8 Court Case 1 - Worker s injury leads to court case for firm A North Yorkshire firm has been fined after a worker became trapped by the head and neck in a packaging machine at its factory in Whitley Bridge, near Selby. Cromar Building Products Ltd was prosecuted by the Health and Safety Executive (HSE) for safety failings after it investigated the incident on 16 February last year. Selby Magistrates Court heard on 3rd July 2015 that Mr Glyn Addison was working on a packaging machine when a wrapping unit developed a fault that stopped it from correctly sealing polythene around rolls of roof felt on a production line. Mr Addison squeezed past a table where the finished rolls were discharged and reached under the roll conveyor to free some packaging film from the machine. As he did, a ram pushing the rolls of felt on to the packaging machine moved forward and trapped him by the head and neck against the frame of the conveyor. The court heard Mr Addison was quickly freed by a colleague who prised away the ram. However, he suffered nerve damage to his neck and shoulder area and has not returned to work since. HSE discovered that the wrapping machine often blocked and operatives regularly accessed the machine by walking between gaps down either side of the discharge table. It found that Cromar Building Products had failed to ensure that the machine could be effectively isolated so employees were unable to access dangerous moving parts. There was also no safe system of work for employees to follow. Cromar Building Products Ltd of The Maltings Industrial Estate, Whitley Bridge, pleaded guilty to a single breach of the Health and Safety at Work etc. Act l974. The company was fined 2,750 and ordered to pay 3,039 in costs. After the case, HSE Inspector Helen Hennessy said: There is no doubt that this incident could have been avoided. It highlights the need for employers to ensure they devise and maintain safe systems of work, and that machinery is properly isolated before workers enter the danger zone. It was lucky that Mr Addison s injuries were not life-threatening, but if his colleague had not been there to release him quickly, the outcome could have been very different. Employers must provide adequate safeguards and ensure their staff are given the right information, procedures and systems to allow them to do their jobs in safety. HSE statistics show there were 25 deaths in the manufacturing sector in Great Britain during 2010/11 with more than 3,700 major injuries and a further 13,700 less serious injuries. 8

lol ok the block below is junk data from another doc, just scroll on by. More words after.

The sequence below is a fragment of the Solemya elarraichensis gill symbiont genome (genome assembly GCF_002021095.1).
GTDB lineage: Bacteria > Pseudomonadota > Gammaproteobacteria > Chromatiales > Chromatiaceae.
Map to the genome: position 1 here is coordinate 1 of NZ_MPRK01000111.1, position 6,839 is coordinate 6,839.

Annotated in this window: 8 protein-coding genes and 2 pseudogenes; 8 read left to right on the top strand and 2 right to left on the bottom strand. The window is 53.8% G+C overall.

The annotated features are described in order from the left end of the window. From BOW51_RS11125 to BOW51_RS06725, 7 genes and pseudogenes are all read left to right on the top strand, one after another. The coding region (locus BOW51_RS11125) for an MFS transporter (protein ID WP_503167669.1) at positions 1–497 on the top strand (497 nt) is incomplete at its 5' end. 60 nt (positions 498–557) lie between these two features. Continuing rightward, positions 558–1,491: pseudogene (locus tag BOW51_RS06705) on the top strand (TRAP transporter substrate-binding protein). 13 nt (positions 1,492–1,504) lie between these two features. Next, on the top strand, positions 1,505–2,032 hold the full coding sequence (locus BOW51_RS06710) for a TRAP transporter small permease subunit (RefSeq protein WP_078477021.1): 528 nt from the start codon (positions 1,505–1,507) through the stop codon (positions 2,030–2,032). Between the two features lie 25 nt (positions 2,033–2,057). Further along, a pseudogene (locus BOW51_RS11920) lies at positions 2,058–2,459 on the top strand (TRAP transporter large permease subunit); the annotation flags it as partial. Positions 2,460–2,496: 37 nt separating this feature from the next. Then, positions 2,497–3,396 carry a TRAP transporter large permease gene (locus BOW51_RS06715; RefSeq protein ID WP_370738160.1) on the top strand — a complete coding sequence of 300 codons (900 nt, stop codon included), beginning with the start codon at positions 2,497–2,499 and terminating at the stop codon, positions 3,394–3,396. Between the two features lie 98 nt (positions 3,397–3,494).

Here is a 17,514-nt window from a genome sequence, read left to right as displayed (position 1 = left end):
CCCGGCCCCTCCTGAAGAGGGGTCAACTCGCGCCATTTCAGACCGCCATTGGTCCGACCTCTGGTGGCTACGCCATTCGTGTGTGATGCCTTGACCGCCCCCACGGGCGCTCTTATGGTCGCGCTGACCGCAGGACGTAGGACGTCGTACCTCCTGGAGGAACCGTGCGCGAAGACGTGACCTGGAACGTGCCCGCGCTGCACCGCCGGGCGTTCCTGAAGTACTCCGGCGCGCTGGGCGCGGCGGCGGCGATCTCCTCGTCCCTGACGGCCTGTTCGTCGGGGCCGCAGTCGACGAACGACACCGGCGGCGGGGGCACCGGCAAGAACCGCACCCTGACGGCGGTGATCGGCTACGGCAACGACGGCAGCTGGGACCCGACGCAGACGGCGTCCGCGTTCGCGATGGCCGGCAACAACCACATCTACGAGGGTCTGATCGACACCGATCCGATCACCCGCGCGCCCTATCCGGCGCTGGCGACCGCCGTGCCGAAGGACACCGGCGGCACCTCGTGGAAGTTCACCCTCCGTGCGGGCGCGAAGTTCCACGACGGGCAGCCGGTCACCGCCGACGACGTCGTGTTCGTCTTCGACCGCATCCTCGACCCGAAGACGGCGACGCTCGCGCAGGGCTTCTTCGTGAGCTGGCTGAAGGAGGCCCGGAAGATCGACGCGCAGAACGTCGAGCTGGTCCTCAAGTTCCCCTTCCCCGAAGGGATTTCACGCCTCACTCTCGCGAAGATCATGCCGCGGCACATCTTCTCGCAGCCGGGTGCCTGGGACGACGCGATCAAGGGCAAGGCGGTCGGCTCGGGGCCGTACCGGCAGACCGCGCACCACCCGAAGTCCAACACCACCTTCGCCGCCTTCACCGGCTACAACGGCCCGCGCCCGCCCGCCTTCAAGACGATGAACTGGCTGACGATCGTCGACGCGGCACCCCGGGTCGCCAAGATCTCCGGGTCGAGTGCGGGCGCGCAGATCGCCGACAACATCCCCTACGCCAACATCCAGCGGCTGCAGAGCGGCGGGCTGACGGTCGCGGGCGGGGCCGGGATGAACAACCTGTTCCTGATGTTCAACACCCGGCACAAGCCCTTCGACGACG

9 Court Case 2 - Court case for Croydon Company A Croydon company that builds truck bodies has been prosecuted after a worker s leg was crushed by a pack of six-metre steel sheets weighing almost 4 tonnes when it slid and fell during unloading. Self-employed lorry driver Andrew Trotter, 52, from Stoke on Trent, was working alongside employees of Thompsons (UK) Ltd at their site in New Addingham on 5 January 2012 when he was injured. Mr Trotter had delivered the sheet metal packs in his flatbed lorry and Thompson workers were unloading them using a tandem lift by two counter-balanced forklift trucks. The packs were being re-loaded onto a separate lorry before being taken to the firm s factory. However, the re-loading was unbalanced and as a second pack was being placed on the first, a loose wooden baton became dislodged and the whole sheet steel pack started to slide. Mr Trotter, who was picking up straps between the two Lorries, was struck by the corner of the pack before it hit the concrete floor. He suffered a fractured leg and muscle damage and has limited knee and ankle movement. He has had to return for hospital treatment when swelling of his leg has caused skin splitting and infection. The Health and Safety Executive (HSE) investigated and prosecuted Thompsons (UK) Ltd at Westminster Magistrates Court on 16th October 2015 for two breaches of health and safety legislation. The court heard that HSE found a lack of planning led to Mr Trotter being able to work in close proximity to the chassis lorry as the hazardous re-loading was taking place. The tandem lift was a complicated procedure that had been neither properly planned nor supervised. Had it been controlled and directed competently, the risk of any incident would have been significantly reduced. Thompsons (UK) Ltd of Vulcan Way, New Addington, Croydon, was fined a total 14,000 and ordered to pay 11,284 in costs after admitting a breach of the Provision and Use of Work Equipment Regulations and a separate breach of the Lifting Operations and Lifting Equipment Regulations. After the court case, HSE Inspector Matt Raine said: This incident could easily have resulted in death and was completely preventable. The injuries Mr Trotter sustained have been painful and life-changing and, although he can drive his lorry, it is not certain how long he will be able to do so. Thompsons (UK) Ltd failed to make sure that the lifting operation of the sheet metal was properly planned and supervised and then, of course, carried out safely. In addition they had not provided adequate training in the use of the forklift trucks to one of their employees involved in the lifting operation. Employers must ensure that work equipment is used in the correct way and that only trained people are allowed to operate such equipment. 9